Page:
197 U: Gophers & Cyclones Are Neck & Neck

197 U: Gophers & Cyclones Are Neck & Neck

FloWrestling uses 21 years of NCAA tournament data to examine which schools have been the best at 197-pounds since the weight classes changed in 1999.

Jun 30, 2020 by Andrew Spey
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If you watch college football, you’ve heard the arguments about which programs consistently produce the finest players at each position — “Tailback U,” “Linebacker U,” “DB U” — and of course it’s fun to argue but difficult to ultimately make those determinations. In wrestling, though, the most meritocratic of sports, we have the ability to actually determine the best school at each weight class!

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If you watch college football, you’ve heard the arguments about which programs consistently produce the finest players at each position — “Tailback U,” “Linebacker U,” “DB U” — and of course it’s fun to argue but difficult to ultimately make those determinations. In wrestling, though, the most meritocratic of sports, we have the ability to actually determine the best school at each weight class!

The Series So Far: 125U | 133U | 141U | 149U | 157U | 165 U | 174 U | 184 U | 

We did this experiment once before, back in 2017. The first iteration was 125 U, and boy did it fire up the Hawkeye fans. I’m not sure they’ll be mad this time around, but it was fun to take a look at the champs, All-Americans, and qualifiers at each weight from the prior 15 years. The original plan was to update it after the 2018 season and do a 20-year version for each weight, but it never quite happened.

So what better time than a quarantine to dust off this concept and, now that we’ve got the time, use data from every year since the weights changed to their current form? Three years ago Spey and I used 15 because we wanted a round number and planned on making it a persistent series every five years. Once again Spey dove into his NCAA data archive to help us figure out which teams to focus on for each weight.

Watch J'den Cox beat Morgan McIntosh in the NCAA finals.

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Let’s start off with the basic data: Which schools are we going to be looking at in this article? The following schools not only qualified often, but repeatedly put their 125-pounders on the podium at the NCAA tournament.

Iowa State actually leads the way with the most NCAA champions (3), individual NCAA titles (4), and All-Americans (8). However, Minnesota tops the chart with as they were the only school to have five wrestlers earn All-Americans status at least twice and two of those wrestlers were three-time All-Americans. Oklahoma State and Penn State each had wrestlers earn a total of three NCAA titles and the Cowboys actually had eight All-Americans to tie Iowa State for the most.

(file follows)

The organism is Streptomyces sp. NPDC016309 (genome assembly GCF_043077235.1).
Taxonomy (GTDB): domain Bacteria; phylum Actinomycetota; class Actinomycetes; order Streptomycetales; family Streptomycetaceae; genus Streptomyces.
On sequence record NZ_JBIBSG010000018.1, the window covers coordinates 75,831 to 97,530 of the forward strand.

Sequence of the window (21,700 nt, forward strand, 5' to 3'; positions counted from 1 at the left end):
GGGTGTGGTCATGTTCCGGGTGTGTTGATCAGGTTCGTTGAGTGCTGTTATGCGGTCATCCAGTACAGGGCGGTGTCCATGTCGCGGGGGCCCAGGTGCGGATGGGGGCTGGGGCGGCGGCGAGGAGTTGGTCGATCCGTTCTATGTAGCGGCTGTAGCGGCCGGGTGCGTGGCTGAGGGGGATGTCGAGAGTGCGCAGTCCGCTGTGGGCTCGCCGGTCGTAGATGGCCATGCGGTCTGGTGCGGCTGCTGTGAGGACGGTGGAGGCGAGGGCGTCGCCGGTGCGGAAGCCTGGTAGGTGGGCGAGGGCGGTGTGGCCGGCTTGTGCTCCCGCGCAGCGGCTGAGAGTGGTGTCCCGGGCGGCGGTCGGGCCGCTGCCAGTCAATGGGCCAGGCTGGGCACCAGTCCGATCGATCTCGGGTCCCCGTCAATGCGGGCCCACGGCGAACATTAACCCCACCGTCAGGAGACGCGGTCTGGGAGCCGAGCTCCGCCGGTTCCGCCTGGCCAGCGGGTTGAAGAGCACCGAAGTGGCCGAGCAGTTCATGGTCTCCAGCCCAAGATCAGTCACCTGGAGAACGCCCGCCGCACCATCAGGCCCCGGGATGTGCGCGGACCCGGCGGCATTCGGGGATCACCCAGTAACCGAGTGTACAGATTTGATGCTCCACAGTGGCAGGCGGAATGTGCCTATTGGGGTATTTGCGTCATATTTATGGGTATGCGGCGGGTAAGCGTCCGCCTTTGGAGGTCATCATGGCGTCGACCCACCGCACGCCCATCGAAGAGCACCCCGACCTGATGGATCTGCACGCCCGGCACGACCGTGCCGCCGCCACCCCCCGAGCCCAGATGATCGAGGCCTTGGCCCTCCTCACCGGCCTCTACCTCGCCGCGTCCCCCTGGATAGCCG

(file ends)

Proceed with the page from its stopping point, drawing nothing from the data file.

Before we get into placement points, let’s talk about who some of those champs and finalists were for the schools at the top. Tim Hartung got the Gophers off to a fast start with a title in 1999 and Damion Hahn kept things rolling when he moved up to 197 and won back-to-back titles in 2003 and 2004. As I mentioned above, the Gophers were the only school in this time period to have five different wrestlers earn All-American honors multiple times. 

As I mentioned above, the Cyclones were tied for the most individual NCAA champions and total NCAA titles as Cael Sanderson, Jake Varner (twice), and Kyven Gadson returned to Ames as NCAA champions. Iowa State also had NCAA finalists in Kurt Backes and Zach Thompson.

Watch Kyven Gadson beat Kyle Snyder in the NCAA finals.

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No team won more individual NCAA titles than Penn State in the last decade and three of those titles came at 197 when Phil Davis, Quentin Wright, and Bo Nickal won NCAA titles. Three-time All-American Morgan McIntosh all added a runner-up finish. 

Oklahoma State was tied with Big 12 rival Iowa State for the most All-Americans and also claimed three NCAA titles as Jake Rosholt brought two home to Stillwater and Mark Munoz added another. Clayton Foster was an NCAA finalist and Mark Munoz, Blake Rosholt, Muhammed Lawal, Cayle Byers, and Preston Weigel all turned in third-place performances respectively.

Ohio State had the most finalists without a champion. Three different wrestlers — Nick Heflin, Kyle Snyder, and Kollin Moore — made NCAA finals appearances. 

Missouri and Cornell each had one champion. J'den Cox won three NCAA titles and was a four-time All-American while Cam Simaz was also a four-time All-American and ended his career with a national title. Iowa and Lehigh each had two NCAA finals appearances. Jon Trenge made two NCAA finals losing to legends Cael Sanderson and Damion Hahn and the Hawkeyes finals appearances came from Lee Fullhart and Ryan Fulsaas. 

 Interestingly enough, three Olympic medalists, Cael Sanderson, Jake Varner, and J'den Cox won NCAA titles at this weight since 1999. That doesn't even include world and Olympic champion Kyle Snyder and U23 world champion Bo Nickal. Also of note, Willie Miklus was the only wrestler to earn All-American honors for two different schools. The new Michigan State assistant earned his way onto the award for Missouri and Iowa State.

Top 10 Teams At 197

1. Minnesota

2. Iowa State

3. Oklahoma State

4. Penn State

5. Nebraska

6. Ohio State

7. Missouri

8. Cornell

9. Iowa

10. Lehigh


Key Scorers for Minnesota

Damion Hahn (03-4): 1st, 1st

Tim Hartung (1999): 1st

Scott Schiller (13-15): 5th, 3rd, 4th

Sonny Yohn (10-12); 8th, 7th, 5th


Key Scorers for Iowa State

Jake Varner (09-10): 1st, 1st

Kyven Gadson (13-15): 6th, 4th, 1st

Cael Sanderson (2002): 1st


Key Scorers for Oklahoma State

Jake Rosholt (05-06): 1st, 1st

Mark Munoz (00-01): 3rd, 1st

Preston Weigel (2017, 2019): 6th, 3rd